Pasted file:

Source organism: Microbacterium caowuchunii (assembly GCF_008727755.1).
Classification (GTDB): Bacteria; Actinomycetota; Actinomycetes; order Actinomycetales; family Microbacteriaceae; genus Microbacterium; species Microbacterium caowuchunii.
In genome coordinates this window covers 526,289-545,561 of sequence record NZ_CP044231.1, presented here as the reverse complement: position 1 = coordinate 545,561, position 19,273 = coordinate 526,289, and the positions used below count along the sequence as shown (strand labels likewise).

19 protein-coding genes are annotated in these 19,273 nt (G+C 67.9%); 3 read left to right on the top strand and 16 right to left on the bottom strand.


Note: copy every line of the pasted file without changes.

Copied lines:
Source organism: Microbacterium caowuchunii (assembly GCF_008727755.1).
Classification (GTDB): Bacteria; Actinomycetota; Actinomycetes; order Actinomycetales; family Microbacteriaceae; genus Microbacterium; species Microbacterium caowuchunii.
In genome coordinates this window covers 526,289-545,561 of sequence record NZ_CP044231.1, presented here as the reverse complement: position 1 = coordinate 545,561, position 19,273 = coordinate 526,289, and the positions used below count along the sequence as shown (strand labels likewise).

19 protein-coding genes are annotated in these 19,273 nt (G+C 67.9%); 3 read left to right on the top strand and 16 right to left on the bottom strand.